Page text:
The works on the seventh disc in Masaaki Suzuki's and Bach Collegium Japan's series of J.S. Bach's secular cantatas are quite special in the composer's production. By far the best-known of them, the so-called 'Peasant Cantata' signals this both through its title (in Upper Saxon dialect) and subtitle ('Cantate burlesque') – composed for a celebration at a country estate outside Leipzig, the soloists in this duo cantata portray neither Roman gods nor allegorical figures but a peasant girl and a farm-hand. In broad dialect, and to music that makes reference to folk songs and village music, the two praise the new owner of the estateand his family, but also work in sly digs at the village parson and the local tax collector.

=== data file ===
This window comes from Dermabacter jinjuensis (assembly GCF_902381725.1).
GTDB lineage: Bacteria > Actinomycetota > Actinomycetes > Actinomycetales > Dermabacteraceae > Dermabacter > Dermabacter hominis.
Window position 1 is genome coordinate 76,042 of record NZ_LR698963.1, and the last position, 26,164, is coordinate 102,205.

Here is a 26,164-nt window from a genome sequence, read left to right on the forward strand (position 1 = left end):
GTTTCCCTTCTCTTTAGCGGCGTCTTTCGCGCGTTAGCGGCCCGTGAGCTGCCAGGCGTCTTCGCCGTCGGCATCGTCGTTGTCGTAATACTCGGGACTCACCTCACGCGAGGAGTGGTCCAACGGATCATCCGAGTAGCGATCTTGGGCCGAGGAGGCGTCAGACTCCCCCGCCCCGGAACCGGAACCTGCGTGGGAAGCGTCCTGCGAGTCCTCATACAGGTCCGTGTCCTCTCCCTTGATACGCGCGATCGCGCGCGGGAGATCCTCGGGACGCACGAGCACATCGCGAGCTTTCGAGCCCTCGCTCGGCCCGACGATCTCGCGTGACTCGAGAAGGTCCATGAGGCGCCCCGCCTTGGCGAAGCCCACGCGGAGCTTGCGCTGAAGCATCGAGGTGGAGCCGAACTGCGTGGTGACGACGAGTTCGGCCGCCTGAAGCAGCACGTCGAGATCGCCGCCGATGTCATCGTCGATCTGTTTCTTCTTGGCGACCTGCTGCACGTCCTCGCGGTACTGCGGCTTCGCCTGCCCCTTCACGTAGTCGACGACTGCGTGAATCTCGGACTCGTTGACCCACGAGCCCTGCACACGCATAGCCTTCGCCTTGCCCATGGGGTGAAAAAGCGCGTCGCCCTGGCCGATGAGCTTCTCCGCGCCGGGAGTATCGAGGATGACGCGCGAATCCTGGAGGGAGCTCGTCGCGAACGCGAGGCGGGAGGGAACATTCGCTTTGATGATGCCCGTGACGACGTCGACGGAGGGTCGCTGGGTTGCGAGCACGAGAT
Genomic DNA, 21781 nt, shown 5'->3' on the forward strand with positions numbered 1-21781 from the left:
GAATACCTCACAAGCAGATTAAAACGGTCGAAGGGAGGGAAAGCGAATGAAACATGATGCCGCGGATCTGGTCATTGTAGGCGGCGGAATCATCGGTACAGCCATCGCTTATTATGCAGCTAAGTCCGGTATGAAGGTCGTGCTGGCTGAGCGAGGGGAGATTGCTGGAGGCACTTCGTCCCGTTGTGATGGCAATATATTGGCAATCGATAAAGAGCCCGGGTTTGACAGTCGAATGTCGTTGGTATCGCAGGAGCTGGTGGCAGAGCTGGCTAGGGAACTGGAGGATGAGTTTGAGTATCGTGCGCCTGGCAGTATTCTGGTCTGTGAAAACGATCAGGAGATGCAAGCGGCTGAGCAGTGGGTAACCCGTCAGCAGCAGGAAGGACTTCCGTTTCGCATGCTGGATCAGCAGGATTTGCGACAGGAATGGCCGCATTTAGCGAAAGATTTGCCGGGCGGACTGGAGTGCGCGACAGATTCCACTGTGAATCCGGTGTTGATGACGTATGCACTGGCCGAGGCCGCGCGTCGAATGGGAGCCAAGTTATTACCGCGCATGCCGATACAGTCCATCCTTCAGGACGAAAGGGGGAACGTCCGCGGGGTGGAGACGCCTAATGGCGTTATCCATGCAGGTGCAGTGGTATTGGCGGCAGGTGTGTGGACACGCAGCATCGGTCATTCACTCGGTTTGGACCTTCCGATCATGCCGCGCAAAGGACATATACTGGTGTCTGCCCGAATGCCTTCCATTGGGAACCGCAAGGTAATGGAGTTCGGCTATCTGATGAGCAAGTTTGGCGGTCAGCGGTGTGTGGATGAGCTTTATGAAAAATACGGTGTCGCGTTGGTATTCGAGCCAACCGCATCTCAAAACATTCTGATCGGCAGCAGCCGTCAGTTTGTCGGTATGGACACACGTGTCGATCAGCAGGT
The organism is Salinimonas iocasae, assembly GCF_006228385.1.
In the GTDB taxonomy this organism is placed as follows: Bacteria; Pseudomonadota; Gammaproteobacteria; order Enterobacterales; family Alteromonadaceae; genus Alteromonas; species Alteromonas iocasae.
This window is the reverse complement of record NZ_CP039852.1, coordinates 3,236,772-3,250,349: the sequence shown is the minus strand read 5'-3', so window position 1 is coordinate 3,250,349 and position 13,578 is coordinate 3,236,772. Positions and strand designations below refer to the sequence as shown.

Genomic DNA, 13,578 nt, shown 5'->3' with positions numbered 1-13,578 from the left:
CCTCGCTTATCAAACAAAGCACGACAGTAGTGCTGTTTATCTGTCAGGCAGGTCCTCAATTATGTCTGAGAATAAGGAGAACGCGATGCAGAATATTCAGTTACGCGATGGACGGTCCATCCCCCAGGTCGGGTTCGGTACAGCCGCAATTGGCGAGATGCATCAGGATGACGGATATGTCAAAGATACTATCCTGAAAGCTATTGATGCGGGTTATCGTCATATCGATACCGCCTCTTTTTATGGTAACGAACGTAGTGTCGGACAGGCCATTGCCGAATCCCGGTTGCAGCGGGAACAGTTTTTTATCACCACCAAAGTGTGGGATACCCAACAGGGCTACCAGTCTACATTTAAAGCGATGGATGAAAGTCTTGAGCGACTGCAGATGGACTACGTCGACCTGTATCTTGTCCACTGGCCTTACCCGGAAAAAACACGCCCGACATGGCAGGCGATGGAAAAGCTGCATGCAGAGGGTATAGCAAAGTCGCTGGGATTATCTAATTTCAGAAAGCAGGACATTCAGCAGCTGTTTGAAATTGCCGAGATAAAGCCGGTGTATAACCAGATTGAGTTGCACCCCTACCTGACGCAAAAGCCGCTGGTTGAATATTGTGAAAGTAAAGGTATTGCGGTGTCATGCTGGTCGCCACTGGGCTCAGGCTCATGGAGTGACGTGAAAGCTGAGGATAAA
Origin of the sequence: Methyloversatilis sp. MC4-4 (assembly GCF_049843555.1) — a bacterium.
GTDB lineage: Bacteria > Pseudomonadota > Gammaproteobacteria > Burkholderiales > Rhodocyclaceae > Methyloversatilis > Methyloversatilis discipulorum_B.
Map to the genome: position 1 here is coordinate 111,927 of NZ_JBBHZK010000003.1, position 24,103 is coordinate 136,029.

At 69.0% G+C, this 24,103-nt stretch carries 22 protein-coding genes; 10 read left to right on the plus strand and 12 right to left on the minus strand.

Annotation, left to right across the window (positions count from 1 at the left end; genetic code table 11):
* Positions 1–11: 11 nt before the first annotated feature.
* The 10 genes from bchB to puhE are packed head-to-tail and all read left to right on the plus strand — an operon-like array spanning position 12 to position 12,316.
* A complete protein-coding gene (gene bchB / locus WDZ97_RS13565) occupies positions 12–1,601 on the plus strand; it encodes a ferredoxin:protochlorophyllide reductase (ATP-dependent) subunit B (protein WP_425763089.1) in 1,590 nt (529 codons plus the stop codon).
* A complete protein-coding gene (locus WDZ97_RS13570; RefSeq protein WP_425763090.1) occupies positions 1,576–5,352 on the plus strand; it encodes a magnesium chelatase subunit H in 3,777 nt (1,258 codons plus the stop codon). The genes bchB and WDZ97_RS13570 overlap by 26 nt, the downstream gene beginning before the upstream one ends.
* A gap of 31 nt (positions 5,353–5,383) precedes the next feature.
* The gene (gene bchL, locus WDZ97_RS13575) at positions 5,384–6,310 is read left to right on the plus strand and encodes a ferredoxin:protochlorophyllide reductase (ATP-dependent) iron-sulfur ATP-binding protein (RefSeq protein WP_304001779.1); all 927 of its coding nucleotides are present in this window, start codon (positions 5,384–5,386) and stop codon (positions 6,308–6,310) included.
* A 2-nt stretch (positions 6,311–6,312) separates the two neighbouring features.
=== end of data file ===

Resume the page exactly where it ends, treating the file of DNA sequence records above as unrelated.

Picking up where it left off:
The Peasant Cantata is followed by the only two extant Bach cantatas that set Italian texts. As such, they have been regarded with a certain suspicion by Bach scholars – all the more so as no autograph manuscript has survived of either work. Both works are solo cantatas and both contain a number of surprises for thelistener. The longer soprano cantata, BWV 209, is possibly a musical farewell to a young scholar and pupil of Bach's on his departure from Leipzig after completing his degree. While the opening sinfonia, with concertante flute, sounds like pure Bach the two arias are composed in a style that is strongly influenced by Italian opera.
In Amore traditore for bass solo, a disappointed lover takes Amor to task, accusing him of betrayal and deception. It closes with an aria of a quite distinct character, with the harpsichord not appearing as a continuo instrument, but instead taking on a virtuoso, concertante role with toccata-like figurations.